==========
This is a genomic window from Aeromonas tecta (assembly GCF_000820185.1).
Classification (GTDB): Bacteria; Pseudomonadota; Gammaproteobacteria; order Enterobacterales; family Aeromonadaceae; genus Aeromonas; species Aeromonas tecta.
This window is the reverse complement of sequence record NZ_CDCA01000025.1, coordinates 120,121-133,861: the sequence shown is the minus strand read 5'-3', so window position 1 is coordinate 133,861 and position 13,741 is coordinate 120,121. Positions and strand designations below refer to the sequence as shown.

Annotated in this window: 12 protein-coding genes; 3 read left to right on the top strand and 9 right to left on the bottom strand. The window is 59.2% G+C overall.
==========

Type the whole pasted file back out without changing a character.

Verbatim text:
This is a genomic window from Aeromonas tecta (assembly GCF_000820185.1).
Classification (GTDB): Bacteria; Pseudomonadota; Gammaproteobacteria; order Enterobacterales; family Aeromonadaceae; genus Aeromonas; species Aeromonas tecta.
This window is the reverse complement of sequence record NZ_CDCA01000025.1, coordinates 120,121-133,861: the sequence shown is the minus strand read 5'-3', so window position 1 is coordinate 133,861 and position 13,741 is coordinate 120,121. Positions and strand designations below refer to the sequence as shown.

Annotated in this window: 12 protein-coding genes; 3 read left to right on the top strand and 9 right to left on the bottom strand. The window is 59.2% G+C overall.